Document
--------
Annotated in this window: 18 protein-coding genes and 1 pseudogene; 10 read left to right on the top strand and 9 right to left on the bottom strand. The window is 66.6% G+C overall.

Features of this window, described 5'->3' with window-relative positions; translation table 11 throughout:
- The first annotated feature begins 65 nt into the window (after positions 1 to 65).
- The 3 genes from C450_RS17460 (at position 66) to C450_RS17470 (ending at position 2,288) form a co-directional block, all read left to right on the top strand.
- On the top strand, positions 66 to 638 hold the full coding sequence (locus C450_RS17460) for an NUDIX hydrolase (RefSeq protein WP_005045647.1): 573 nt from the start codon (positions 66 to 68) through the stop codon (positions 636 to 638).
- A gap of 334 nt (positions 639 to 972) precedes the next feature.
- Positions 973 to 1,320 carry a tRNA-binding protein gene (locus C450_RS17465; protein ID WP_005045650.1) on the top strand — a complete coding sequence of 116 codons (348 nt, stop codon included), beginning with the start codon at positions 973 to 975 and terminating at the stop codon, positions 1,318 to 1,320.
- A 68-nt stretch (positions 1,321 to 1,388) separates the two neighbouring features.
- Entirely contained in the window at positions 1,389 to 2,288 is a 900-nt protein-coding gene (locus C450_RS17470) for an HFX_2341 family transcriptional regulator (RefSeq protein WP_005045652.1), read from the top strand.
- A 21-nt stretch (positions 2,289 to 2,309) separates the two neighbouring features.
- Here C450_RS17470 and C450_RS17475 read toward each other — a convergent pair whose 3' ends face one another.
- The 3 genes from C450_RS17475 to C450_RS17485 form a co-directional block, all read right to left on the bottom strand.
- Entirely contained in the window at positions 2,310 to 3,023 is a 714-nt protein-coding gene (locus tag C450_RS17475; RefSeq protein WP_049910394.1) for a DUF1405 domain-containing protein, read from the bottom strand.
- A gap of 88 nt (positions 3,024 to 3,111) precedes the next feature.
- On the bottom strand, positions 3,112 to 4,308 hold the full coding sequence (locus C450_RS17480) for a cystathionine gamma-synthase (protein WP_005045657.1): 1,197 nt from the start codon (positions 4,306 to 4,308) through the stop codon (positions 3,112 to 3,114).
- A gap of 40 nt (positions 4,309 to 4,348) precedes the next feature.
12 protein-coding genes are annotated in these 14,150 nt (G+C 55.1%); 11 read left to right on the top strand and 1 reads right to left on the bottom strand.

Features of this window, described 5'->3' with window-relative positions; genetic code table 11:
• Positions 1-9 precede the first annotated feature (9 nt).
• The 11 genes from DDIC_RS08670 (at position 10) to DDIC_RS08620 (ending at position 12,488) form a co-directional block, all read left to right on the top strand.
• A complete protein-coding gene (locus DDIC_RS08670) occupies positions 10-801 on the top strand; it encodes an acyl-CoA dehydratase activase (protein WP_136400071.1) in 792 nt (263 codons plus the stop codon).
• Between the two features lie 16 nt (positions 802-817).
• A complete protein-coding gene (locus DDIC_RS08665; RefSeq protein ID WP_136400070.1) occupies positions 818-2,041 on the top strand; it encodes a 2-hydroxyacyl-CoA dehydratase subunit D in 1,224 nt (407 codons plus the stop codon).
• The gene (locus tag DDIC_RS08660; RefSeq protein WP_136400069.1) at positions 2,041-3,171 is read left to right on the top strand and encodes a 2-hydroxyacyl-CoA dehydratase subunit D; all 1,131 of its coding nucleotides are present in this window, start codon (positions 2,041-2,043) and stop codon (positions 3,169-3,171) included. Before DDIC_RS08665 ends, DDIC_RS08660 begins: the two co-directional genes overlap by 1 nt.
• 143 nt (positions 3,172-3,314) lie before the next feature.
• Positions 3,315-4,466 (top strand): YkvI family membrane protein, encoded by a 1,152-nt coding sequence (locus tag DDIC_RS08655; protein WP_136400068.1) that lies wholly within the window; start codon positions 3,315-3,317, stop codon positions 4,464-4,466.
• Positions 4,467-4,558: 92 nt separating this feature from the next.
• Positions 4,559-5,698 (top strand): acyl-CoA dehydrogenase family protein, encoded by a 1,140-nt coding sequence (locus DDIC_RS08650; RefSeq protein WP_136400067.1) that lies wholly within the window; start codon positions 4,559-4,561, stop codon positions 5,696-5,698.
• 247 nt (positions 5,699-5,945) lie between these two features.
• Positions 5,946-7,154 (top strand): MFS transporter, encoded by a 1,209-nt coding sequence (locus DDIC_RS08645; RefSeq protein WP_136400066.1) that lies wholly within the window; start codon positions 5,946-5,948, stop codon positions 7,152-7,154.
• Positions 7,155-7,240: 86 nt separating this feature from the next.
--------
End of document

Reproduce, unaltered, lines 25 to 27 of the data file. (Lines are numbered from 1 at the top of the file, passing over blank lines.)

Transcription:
• 143 nt (positions 3,172-3,314) lie before the next feature.
• Positions 3,315-4,466 (top strand): YkvI family membrane protein, encoded by a 1,152-nt coding sequence (locus tag DDIC_RS08655; protein WP_136400068.1) that lies wholly within the window; start codon positions 3,315-3,317, stop codon positions 4,464-4,466.
• Positions 4,467-4,558: 92 nt separating this feature from the next.